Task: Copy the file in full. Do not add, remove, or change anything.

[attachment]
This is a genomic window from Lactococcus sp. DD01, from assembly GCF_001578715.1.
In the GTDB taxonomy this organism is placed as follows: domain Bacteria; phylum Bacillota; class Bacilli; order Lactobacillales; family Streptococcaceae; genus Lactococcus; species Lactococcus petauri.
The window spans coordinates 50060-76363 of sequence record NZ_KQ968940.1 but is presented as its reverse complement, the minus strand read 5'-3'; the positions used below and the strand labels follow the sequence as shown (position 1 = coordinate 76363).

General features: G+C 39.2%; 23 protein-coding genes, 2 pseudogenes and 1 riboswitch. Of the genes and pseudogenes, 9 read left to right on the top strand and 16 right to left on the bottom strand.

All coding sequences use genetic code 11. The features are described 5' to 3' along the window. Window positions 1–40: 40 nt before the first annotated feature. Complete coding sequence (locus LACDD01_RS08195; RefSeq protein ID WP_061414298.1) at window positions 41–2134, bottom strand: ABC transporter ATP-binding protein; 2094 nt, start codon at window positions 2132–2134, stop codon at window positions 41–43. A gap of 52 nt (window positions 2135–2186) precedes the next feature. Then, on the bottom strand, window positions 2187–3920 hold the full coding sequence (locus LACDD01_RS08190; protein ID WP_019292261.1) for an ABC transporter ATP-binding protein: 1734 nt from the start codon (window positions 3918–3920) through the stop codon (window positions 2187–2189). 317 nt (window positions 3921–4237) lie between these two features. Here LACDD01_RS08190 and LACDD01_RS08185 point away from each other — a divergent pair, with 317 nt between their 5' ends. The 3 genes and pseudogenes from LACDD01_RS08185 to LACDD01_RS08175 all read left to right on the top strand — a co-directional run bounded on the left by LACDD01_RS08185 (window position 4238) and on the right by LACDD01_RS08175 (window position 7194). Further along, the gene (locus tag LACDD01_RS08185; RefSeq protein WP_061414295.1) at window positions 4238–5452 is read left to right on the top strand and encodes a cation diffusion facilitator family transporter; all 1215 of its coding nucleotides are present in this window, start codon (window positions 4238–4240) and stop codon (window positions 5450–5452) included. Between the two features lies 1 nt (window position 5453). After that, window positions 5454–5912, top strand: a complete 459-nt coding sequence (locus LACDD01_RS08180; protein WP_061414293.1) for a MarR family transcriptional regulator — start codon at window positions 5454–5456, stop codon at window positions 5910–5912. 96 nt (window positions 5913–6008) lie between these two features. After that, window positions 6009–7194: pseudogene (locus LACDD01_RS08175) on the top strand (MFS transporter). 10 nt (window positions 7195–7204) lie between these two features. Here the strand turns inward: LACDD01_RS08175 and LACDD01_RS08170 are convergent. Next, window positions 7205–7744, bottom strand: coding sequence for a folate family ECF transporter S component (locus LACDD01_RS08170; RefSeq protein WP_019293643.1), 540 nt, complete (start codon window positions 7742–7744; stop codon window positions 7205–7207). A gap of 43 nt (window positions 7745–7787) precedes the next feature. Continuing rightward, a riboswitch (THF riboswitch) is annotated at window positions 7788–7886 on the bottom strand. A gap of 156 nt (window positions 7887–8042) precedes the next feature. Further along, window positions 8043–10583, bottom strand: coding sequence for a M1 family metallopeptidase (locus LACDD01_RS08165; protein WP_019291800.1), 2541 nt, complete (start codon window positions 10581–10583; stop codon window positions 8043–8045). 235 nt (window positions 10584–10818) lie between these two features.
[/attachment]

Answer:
This is a genomic window from Lactococcus sp. DD01, from assembly GCF_001578715.1.
In the GTDB taxonomy this organism is placed as follows: domain Bacteria; phylum Bacillota; class Bacilli; order Lactobacillales; family Streptococcaceae; genus Lactococcus; species Lactococcus petauri.
The window spans coordinates 50060-76363 of sequence record NZ_KQ968940.1 but is presented as its reverse complement, the minus strand read 5'-3'; the positions used below and the strand labels follow the sequence as shown (position 1 = coordinate 76363).

General features: G+C 39.2%; 23 protein-coding genes, 2 pseudogenes and 1 riboswitch. Of the genes and pseudogenes, 9 read left to right on the top strand and 16 right to left on the bottom strand.

All coding sequences use genetic code 11. The features are described 5' to 3' along the window. Window positions 1–40: 40 nt before the first annotated feature. Complete coding sequence (locus LACDD01_RS08195; RefSeq protein ID WP_061414298.1) at window positions 41–2134, bottom strand: ABC transporter ATP-binding protein; 2094 nt, start codon at window positions 2132–2134, stop codon at window positions 41–43. A gap of 52 nt (window positions 2135–2186) precedes the next feature. Then, on the bottom strand, window positions 2187–3920 hold the full coding sequence (locus LACDD01_RS08190; protein ID WP_019292261.1) for an ABC transporter ATP-binding protein: 1734 nt from the start codon (window positions 3918–3920) through the stop codon (window positions 2187–2189). 317 nt (window positions 3921–4237) lie between these two features. Here LACDD01_RS08190 and LACDD01_RS08185 point away from each other — a divergent pair, with 317 nt between their 5' ends. The 3 genes and pseudogenes from LACDD01_RS08185 to LACDD01_RS08175 all read left to right on the top strand — a co-directional run bounded on the left by LACDD01_RS08185 (window position 4238) and on the right by LACDD01_RS08175 (window position 7194). Further along, the gene (locus tag LACDD01_RS08185; RefSeq protein WP_061414295.1) at window positions 4238–5452 is read left to right on the top strand and encodes a cation diffusion facilitator family transporter; all 1215 of its coding nucleotides are present in this window, start codon (window positions 4238–4240) and stop codon (window positions 5450–5452) included. Between the two features lies 1 nt (window position 5453). After that, window positions 5454–5912, top strand: a complete 459-nt coding sequence (locus LACDD01_RS08180; protein WP_061414293.1) for a MarR family transcriptional regulator — start codon at window positions 5454–5456, stop codon at window positions 5910–5912. 96 nt (window positions 5913–6008) lie between these two features. After that, window positions 6009–7194: pseudogene (locus LACDD01_RS08175) on the top strand (MFS transporter). 10 nt (window positions 7195–7204) lie between these two features. Here the strand turns inward: LACDD01_RS08175 and LACDD01_RS08170 are convergent. Next, window positions 7205–7744, bottom strand: coding sequence for a folate family ECF transporter S component (locus LACDD01_RS08170; RefSeq protein WP_019293643.1), 540 nt, complete (start codon window positions 7742–7744; stop codon window positions 7205–7207). A gap of 43 nt (window positions 7745–7787) precedes the next feature. Continuing rightward, a riboswitch (THF riboswitch) is annotated at window positions 7788–7886 on the bottom strand. A gap of 156 nt (window positions 7887–8042) precedes the next feature. Further along, window positions 8043–10583, bottom strand: coding sequence for a M1 family metallopeptidase (locus LACDD01_RS08165; protein WP_019291800.1), 2541 nt, complete (start codon window positions 10581–10583; stop codon window positions 8043–8045). 235 nt (window positions 10584–10818) lie between these two features.